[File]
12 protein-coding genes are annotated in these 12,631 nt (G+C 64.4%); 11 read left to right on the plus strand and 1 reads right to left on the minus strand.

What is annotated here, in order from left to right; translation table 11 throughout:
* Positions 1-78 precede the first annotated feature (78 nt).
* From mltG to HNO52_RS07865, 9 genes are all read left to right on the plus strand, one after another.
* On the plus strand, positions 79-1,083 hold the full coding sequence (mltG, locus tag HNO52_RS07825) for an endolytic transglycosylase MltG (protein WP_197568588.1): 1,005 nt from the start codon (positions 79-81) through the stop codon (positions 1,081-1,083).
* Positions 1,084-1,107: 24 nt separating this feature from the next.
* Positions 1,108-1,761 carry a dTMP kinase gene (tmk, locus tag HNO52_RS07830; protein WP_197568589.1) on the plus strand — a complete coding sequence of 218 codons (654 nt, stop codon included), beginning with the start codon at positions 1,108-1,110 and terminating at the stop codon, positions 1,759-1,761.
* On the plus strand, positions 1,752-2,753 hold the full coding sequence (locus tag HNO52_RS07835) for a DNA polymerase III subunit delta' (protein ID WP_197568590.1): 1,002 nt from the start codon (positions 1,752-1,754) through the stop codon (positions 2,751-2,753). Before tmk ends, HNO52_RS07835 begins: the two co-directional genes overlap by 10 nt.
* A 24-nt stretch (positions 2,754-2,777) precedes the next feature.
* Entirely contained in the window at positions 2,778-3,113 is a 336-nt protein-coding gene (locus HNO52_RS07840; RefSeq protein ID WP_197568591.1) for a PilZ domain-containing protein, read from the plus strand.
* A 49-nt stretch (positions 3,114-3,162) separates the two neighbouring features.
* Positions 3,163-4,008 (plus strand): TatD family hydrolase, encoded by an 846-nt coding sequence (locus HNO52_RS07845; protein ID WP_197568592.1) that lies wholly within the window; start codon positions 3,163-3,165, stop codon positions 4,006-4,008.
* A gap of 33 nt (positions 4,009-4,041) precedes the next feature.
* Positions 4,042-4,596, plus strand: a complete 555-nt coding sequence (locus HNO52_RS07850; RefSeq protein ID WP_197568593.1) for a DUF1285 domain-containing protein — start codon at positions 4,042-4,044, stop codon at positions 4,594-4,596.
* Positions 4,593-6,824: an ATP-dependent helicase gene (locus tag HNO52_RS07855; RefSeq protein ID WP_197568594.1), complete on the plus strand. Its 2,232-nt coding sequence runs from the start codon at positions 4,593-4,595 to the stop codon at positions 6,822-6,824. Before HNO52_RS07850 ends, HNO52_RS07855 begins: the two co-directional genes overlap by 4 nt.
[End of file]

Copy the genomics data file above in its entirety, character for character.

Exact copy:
12 protein-coding genes are annotated in these 12,631 nt (G+C 64.4%); 11 read left to right on the plus strand and 1 reads right to left on the minus strand.

What is annotated here, in order from left to right; translation table 11 throughout:
* Positions 1-78 precede the first annotated feature (78 nt).
* From mltG to HNO52_RS07865, 9 genes are all read left to right on the plus strand, one after another.
* On the plus strand, positions 79-1,083 hold the full coding sequence (mltG, locus tag HNO52_RS07825) for an endolytic transglycosylase MltG (protein WP_197568588.1): 1,005 nt from the start codon (positions 79-81) through the stop codon (positions 1,081-1,083).
* Positions 1,084-1,107: 24 nt separating this feature from the next.
* Positions 1,108-1,761 carry a dTMP kinase gene (tmk, locus tag HNO52_RS07830; protein WP_197568589.1) on the plus strand — a complete coding sequence of 218 codons (654 nt, stop codon included), beginning with the start codon at positions 1,108-1,110 and terminating at the stop codon, positions 1,759-1,761.
* On the plus strand, positions 1,752-2,753 hold the full coding sequence (locus tag HNO52_RS07835) for a DNA polymerase III subunit delta' (protein ID WP_197568590.1): 1,002 nt from the start codon (positions 1,752-1,754) through the stop codon (positions 2,751-2,753). Before tmk ends, HNO52_RS07835 begins: the two co-directional genes overlap by 10 nt.
* A 24-nt stretch (positions 2,754-2,777) precedes the next feature.
* Entirely contained in the window at positions 2,778-3,113 is a 336-nt protein-coding gene (locus HNO52_RS07840; RefSeq protein ID WP_197568591.1) for a PilZ domain-containing protein, read from the plus strand.
* A 49-nt stretch (positions 3,114-3,162) separates the two neighbouring features.
* Positions 3,163-4,008 (plus strand): TatD family hydrolase, encoded by an 846-nt coding sequence (locus HNO52_RS07845; protein ID WP_197568592.1) that lies wholly within the window; start codon positions 3,163-3,165, stop codon positions 4,006-4,008.
* A gap of 33 nt (positions 4,009-4,041) precedes the next feature.
* Positions 4,042-4,596, plus strand: a complete 555-nt coding sequence (locus HNO52_RS07850; RefSeq protein ID WP_197568593.1) for a DUF1285 domain-containing protein — start codon at positions 4,042-4,044, stop codon at positions 4,594-4,596.
* Positions 4,593-6,824: an ATP-dependent helicase gene (locus tag HNO52_RS07855; RefSeq protein ID WP_197568594.1), complete on the plus strand. Its 2,232-nt coding sequence runs from the start codon at positions 4,593-4,595 to the stop codon at positions 6,822-6,824. Before HNO52_RS07850 ends, HNO52_RS07855 begins: the two co-directional genes overlap by 4 nt.